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Layton, L. (1998). Gender and Knowledge: K. Lennon. Journal of Gender Studies. IV, 1995. Pp. 133-143. Psychoanal Q., 67(2):342-343.
Psychoanalytic Electronic Publishing: Gender and Knowledge: K. Lennon. Journal of Gender Studies. IV, 1995. Pp. 133-143

(1998). Psychoanalytic Quarterly, 67(2):342-343

Gender and Knowledge: K. Lennon. Journal of Gender Studies. IV, 1995. Pp. 133-143

Lynne Layton

Feminist epistemologists have challenged hegemonic masculinity by arguing that knowledge reflects “the position of the knowledge producer at a particular historical moment, in a particular culture, of a certain colour, gender and sexuality….” But where does this leave feminist epistemological projects? Lennon reviews criticisms of the search for a female subjectivity (e.g., the diversity of

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women, the problem of using the categories masculine/feminine produced by a male symbolic). She believes that we can use the categories masculine/feminine without buying the whole ideological framework of patriarchy. Women's lives are in fact different from men's, and the content of the categories does not remain static. A feminist epistemological standpoint is marked by its acknowledgment of power differences between men and women. Lennon argues that the material reality of the lives of those constructed as “other” challenges those dominant constructions; her vision mediates between deconstructionist and materialist epistemologies. The materiality of lives makes dominant ideologies visible as ideologies. At the same time, each new position can be contested because it inevitably creates its own marginalities. People can theorize from another's position; Sandra Harding, for example, urges men to theorize from women's lives. Epistemological progress occurs as long as space remains open for the marginalized to articulate their experience.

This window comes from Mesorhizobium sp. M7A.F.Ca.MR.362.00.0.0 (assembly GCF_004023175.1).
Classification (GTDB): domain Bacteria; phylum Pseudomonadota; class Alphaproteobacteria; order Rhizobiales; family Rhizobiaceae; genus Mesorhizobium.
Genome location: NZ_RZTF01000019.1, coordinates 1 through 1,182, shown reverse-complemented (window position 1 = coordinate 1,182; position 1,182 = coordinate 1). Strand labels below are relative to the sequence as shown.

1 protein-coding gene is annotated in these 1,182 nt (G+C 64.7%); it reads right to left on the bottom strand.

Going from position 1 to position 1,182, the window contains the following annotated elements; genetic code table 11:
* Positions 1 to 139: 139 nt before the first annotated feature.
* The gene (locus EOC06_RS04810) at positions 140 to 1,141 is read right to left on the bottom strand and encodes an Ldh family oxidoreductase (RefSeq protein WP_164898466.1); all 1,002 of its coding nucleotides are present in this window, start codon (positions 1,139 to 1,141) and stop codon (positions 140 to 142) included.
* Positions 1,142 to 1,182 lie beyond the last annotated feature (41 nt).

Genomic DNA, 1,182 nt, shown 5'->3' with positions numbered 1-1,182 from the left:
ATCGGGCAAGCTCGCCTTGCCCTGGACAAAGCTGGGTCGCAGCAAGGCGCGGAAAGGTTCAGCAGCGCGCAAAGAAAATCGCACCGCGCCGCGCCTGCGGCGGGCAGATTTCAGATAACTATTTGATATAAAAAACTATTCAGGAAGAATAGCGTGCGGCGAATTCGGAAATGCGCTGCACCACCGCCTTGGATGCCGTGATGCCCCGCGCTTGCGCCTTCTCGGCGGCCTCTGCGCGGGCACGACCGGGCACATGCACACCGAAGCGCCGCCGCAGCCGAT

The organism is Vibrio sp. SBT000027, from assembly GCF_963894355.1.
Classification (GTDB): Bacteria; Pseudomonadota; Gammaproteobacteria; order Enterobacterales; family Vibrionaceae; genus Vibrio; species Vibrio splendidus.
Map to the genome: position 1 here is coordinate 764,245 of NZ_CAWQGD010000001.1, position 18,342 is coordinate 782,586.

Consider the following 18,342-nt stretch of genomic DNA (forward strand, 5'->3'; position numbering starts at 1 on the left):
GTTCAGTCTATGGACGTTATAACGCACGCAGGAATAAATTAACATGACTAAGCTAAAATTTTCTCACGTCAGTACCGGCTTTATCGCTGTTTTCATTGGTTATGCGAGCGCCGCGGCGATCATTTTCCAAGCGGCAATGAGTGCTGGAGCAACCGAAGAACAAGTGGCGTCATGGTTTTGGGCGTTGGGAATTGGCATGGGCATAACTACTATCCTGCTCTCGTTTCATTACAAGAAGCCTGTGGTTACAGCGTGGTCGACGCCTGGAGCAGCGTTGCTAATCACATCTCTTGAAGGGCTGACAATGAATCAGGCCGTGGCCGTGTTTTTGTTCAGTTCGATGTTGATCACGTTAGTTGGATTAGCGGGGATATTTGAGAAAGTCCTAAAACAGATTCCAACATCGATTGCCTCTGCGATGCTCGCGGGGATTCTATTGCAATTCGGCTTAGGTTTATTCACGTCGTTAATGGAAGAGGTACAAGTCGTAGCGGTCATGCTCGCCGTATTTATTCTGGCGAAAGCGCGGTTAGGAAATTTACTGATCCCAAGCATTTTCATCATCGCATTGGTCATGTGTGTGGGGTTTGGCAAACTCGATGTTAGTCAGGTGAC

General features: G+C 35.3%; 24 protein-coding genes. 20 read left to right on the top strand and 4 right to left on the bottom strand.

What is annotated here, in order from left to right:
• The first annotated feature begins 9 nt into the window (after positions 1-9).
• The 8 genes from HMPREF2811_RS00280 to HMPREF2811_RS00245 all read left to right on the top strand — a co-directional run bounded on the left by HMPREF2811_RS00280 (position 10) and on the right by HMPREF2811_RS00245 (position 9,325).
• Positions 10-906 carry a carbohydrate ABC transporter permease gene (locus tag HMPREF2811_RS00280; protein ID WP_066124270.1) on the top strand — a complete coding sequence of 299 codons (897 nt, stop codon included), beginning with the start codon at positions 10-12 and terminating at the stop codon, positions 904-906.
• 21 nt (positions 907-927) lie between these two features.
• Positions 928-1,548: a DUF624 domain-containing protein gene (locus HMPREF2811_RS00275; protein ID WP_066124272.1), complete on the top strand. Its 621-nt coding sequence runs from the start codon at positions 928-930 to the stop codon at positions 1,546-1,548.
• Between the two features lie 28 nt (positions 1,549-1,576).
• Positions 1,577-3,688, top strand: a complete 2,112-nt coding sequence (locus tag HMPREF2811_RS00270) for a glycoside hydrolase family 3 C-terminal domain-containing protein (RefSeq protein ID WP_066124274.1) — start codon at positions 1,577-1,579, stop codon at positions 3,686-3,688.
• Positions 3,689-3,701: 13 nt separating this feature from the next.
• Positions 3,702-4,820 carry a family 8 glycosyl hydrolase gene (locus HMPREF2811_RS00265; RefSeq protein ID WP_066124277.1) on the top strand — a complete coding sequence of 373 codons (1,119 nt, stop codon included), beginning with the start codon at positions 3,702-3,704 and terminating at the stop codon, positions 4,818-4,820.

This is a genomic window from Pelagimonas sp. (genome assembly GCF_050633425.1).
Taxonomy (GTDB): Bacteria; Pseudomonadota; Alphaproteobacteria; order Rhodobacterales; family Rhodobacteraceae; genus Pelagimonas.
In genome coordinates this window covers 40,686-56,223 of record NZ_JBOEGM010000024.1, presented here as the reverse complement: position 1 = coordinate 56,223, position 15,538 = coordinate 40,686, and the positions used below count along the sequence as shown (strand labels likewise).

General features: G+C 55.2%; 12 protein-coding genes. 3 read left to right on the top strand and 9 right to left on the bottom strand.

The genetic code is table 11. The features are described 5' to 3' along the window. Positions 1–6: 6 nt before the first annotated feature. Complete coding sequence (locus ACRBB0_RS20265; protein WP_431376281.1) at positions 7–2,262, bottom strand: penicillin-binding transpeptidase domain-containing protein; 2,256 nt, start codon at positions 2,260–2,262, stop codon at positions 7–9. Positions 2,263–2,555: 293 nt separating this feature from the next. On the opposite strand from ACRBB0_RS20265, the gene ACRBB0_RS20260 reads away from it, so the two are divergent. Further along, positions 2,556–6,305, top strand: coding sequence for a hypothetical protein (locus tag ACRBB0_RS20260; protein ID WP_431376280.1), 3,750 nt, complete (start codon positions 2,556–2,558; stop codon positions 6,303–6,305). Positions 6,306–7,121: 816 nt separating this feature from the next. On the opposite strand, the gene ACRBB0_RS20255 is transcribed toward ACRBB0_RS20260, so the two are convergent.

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Article Citation

Layton, L. (1998). Gender and Knowledge. Psychoanal. Q., 67(2):342-343

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